What you need to know

While many sectors of the economy have been negatively impacted by the economic downturn, the natural/organic sectors of the food and beverage business (NOFB) have proven to be quite resilient. While this sector has slowed considerably since 2008, it continued to outpace growth of traditional food and beverage products during 2008-09. Most segments of the NOFB industry continued to experience growth throughout the economic downturn because many users have integrated the products into their lifestyles and define themselves in part as users of natural/organic products. In other words, usage is partly a function of the fact that most are seeking better health for themselves and the environment, but is also a function of the fact that many make this choice as a lifestyle definer.

In order to explore the attitudes of NOFB users and gain a better understanding as to how these affect sales, Mintel addressed the following questions:

  • What influence do the healthy eating and cooking at home trends have on demand for NOFB?

  • How have obesity and sustainability trends impacted interest in NOFB?

  • What types of products have market leaders developed to appeal to the attitudes and lifestyles of natural/organic users?

  • To what extent has the recession driven users to “trade down” from name brands to private label and to what extent have they been compelled to trade down from organic to natural?

  • How widespread is interest in vegetarian and vegan foods among those who use natural/organic foods and beverages?

  • How do attitudinal and behavioral trends in the natural/organic market compare to broader trends analyzed in Mintel’s American Lifestyles—U.S., January 2010?


This report is the first of its kind from Mintel, focusing entirely on consumer attitudes towards the NOFB market. This report builds on the analysis presented in Mintel’s Organic Food & Drink Retailing—U.S., November 2009, as well Mintel’s Organic Food—U.S., October 2008, Organic Beverages—U.S., September 2008, and the 2007 and 2006 reports of the same titles. In addition, this report also builds on the analysis presented in the set of three reports covering the natural/organic products marketplace:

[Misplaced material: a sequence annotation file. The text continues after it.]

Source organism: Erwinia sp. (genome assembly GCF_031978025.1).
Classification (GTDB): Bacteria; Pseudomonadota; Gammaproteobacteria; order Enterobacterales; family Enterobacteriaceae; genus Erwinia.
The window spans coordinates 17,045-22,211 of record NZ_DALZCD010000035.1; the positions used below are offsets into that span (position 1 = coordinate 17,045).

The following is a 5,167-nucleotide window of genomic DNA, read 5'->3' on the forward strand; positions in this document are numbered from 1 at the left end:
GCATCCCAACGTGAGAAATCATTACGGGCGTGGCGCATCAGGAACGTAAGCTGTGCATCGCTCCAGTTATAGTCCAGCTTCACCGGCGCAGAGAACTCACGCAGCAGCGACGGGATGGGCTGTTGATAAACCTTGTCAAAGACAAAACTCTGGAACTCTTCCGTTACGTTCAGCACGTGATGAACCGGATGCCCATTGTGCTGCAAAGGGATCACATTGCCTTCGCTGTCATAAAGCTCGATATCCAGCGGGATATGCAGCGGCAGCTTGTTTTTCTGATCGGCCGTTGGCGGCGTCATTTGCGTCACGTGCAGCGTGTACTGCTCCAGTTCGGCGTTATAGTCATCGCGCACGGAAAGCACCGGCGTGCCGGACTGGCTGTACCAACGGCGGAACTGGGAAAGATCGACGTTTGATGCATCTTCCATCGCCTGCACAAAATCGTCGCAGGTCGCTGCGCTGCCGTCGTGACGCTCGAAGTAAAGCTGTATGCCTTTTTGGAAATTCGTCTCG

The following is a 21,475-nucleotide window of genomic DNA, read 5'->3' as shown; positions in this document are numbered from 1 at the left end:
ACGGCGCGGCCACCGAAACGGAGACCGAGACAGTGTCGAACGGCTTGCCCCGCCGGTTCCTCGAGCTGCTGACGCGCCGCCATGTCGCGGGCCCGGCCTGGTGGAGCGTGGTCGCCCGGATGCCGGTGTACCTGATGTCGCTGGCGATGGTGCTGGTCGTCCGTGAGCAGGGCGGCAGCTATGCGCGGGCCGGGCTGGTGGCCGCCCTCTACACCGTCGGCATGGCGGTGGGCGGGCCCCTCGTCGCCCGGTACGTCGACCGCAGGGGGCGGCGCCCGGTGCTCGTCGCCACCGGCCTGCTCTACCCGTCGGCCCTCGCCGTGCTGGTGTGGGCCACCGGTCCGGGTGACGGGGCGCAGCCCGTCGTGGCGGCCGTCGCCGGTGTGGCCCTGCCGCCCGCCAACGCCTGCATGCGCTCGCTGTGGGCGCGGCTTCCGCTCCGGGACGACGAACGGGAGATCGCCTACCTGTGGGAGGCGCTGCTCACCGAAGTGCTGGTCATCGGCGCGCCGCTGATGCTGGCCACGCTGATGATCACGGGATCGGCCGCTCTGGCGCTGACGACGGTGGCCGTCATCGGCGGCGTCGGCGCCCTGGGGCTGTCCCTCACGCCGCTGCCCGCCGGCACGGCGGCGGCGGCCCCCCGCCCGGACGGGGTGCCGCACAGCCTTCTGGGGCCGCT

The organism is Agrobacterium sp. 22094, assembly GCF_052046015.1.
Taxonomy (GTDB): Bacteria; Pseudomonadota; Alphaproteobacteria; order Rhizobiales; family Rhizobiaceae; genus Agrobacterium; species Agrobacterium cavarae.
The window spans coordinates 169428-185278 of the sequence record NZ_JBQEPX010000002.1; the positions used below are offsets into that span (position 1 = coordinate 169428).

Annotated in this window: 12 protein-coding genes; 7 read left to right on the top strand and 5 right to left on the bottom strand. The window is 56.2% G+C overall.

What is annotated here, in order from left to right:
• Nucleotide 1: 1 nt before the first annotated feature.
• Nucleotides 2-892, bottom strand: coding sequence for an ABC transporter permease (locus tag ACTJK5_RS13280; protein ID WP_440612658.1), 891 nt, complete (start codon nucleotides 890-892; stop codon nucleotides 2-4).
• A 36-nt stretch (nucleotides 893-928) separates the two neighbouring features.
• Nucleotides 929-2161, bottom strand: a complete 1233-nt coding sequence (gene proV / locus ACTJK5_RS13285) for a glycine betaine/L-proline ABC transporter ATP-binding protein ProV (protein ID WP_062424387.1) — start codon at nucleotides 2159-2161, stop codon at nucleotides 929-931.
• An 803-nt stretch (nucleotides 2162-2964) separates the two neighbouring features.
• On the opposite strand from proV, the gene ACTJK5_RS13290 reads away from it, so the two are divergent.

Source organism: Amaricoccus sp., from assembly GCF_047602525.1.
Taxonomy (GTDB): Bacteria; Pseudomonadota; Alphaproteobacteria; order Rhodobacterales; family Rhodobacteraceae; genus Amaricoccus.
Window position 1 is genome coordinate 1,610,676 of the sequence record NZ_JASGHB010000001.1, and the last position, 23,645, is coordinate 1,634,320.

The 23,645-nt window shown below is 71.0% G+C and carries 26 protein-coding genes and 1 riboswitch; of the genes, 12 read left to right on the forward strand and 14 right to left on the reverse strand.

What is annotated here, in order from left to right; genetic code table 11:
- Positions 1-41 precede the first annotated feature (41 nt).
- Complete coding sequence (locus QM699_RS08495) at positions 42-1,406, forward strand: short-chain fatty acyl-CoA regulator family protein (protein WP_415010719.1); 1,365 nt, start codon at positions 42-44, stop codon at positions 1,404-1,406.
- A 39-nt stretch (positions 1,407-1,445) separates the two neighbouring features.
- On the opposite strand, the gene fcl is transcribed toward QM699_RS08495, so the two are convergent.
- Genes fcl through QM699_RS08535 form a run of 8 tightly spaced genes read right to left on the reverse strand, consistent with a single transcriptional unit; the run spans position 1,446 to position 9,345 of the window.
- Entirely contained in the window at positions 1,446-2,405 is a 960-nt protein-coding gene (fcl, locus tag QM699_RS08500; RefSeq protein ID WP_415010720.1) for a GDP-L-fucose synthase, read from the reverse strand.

• Natural Products Marketplace—Beverages—U.S., December 2009
  • Natural Products Marketplace—Frozen and Refrigerated Foods—U.S., December 2009
  • Natural Products Marketplace—Shelf-Stable Foods—U.S., December 2009.

By comparison, the terms “natural” and “organic” are defined as follows in this report and the reports mentioned above:

  • Natural is a term that currently has no industry-wide meaning. As such, the term is often abused. However, in general the term refers to products that are free of artificial colors, flavors, sweeteners, and preservatives. Furthermore, natural (or all-natural) products are made with “minimal processing” to improve overall quality and nutritional value. For example, raw cane sugar or whole grain flour would be common in natural products in place of high-fructose corn syrup, refined sugar or bleached flour. Products are often labeled as “natural,” “all-natural,” or “100% natural.”
  • Organic is a term that does have government standards associated with it. It is similar to “natural” as a term, but goes above and beyond it. Importantly, organic agriculture is grown without the use of toxic pesticides and fertilizers. The U.S. Department of Agriculture (USDA) administers the National Organic Program (NOP), and under it, farmers and food processors must follow regulations of growing and manufacture in order to be certified organic. There are currently 56 U.S. certification agencies accredited by the USDA, including Organic Crop Improvement Association, California Certified Organic Farmers (CCOF), Quality Assurance International (QAI), and Indiana Certified Organic. The NOP covers fresh and processed agricultural food products, including crops and livestock. Products that are more than 95% organic can utilize the USDA NOP Organic seal on front-of-package labels.